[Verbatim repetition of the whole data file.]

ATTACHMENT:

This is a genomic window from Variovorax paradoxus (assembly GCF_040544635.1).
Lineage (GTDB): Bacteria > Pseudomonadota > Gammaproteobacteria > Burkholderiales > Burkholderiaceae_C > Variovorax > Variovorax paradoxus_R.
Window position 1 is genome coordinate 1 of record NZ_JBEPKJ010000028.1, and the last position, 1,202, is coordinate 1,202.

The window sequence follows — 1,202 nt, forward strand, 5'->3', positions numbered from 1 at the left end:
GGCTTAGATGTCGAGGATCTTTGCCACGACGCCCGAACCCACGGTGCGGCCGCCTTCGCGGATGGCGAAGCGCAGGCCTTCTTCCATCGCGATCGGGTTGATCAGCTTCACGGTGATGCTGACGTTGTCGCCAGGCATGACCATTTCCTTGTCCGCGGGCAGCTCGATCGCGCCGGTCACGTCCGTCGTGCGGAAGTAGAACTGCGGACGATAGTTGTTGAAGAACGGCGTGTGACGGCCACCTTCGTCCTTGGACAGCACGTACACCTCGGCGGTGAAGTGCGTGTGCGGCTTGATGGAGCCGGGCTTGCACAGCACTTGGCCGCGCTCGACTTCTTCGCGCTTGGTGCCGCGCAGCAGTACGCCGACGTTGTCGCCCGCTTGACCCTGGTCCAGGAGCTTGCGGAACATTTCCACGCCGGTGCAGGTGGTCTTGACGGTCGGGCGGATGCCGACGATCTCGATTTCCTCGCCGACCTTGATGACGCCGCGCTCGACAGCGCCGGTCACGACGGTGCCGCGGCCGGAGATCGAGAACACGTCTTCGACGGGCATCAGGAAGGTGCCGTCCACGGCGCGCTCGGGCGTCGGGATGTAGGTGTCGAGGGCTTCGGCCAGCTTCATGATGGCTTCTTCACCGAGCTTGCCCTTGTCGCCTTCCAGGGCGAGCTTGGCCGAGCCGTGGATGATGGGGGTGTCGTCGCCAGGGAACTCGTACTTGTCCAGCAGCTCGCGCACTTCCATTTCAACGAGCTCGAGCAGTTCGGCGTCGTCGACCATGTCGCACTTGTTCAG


This is a genomic window from Variovorax paradoxus (assembly GCF_040544635.1).
Lineage (GTDB): Bacteria > Pseudomonadota > Gammaproteobacteria > Burkholderiales > Burkholderiaceae_C > Variovorax > Variovorax paradoxus_R.
Window position 1 is genome coordinate 1 of record NZ_JBEPKJ010000028.1, and the last position, 1,202, is coordinate 1,202.

The window sequence follows — 1,202 nt, forward strand, 5'->3', positions numbered from 1 at the left end:
GGCTTAGATGTCGAGGATCTTTGCCACGACGCCCGAACCCACGGTGCGGCCGCCTTCGCGGATGGCGAAGCGCAGGCCTTCTTCCATCGCGATCGGGTTGATCAGCTTCACGGTGATGCTGACGTTGTCGCCAGGCATGACCATTTCCTTGTCCGCGGGCAGCTCGATCGCGCCGGTCACGTCCGTCGTGCGGAAGTAGAACTGCGGACGATAGTTGTTGAAGAACGGCGTGTGACGGCCACCTTCGTCCTTGGACAGCACGTACACCTCGGCGGTGAAGTGCGTGTGCGGCTTGATGGAGCCGGGCTTGCACAGCACTTGGCCGCGCTCGACTTCTTCGCGCTTGGTGCCGCGCAGCAGTACGCCGACGTTGTCGCCCGCTTGACCCTGGTCCAGGAGCTTGCGGAACATTTCCACGCCGGTGCAGGTGGTCTTGACGGTCGGGCGGATGCCGACGATCTCGATTTCCTCGCCGACCTTGATGACGCCGCGCTCGACAGCGCCGGTCACGACGGTGCCGCGGCCGGAGATCGAGAACACGTCTTCGACGGGCATCAGGAAGGTGCCGTCCACGGCGCGCTCGGGCGTCGGGATGTAGGTGTCGAGGGCTTCGGCCAGCTTCATGATGGCTTCTTCACCGAGCTTGCCCTTGTCGCCTTCCAGGGCGAGCTTGGCCGAGCCGTGGATGATGGGGGTGTCGTCGCCAGGGAACTCGTACTTGTCCAGCAGCTCGCGCACTTCCATTTCAACGAGCTCGAGCAGTTCGGCGTCGTCGACCATGTCGCACTTGTTCAG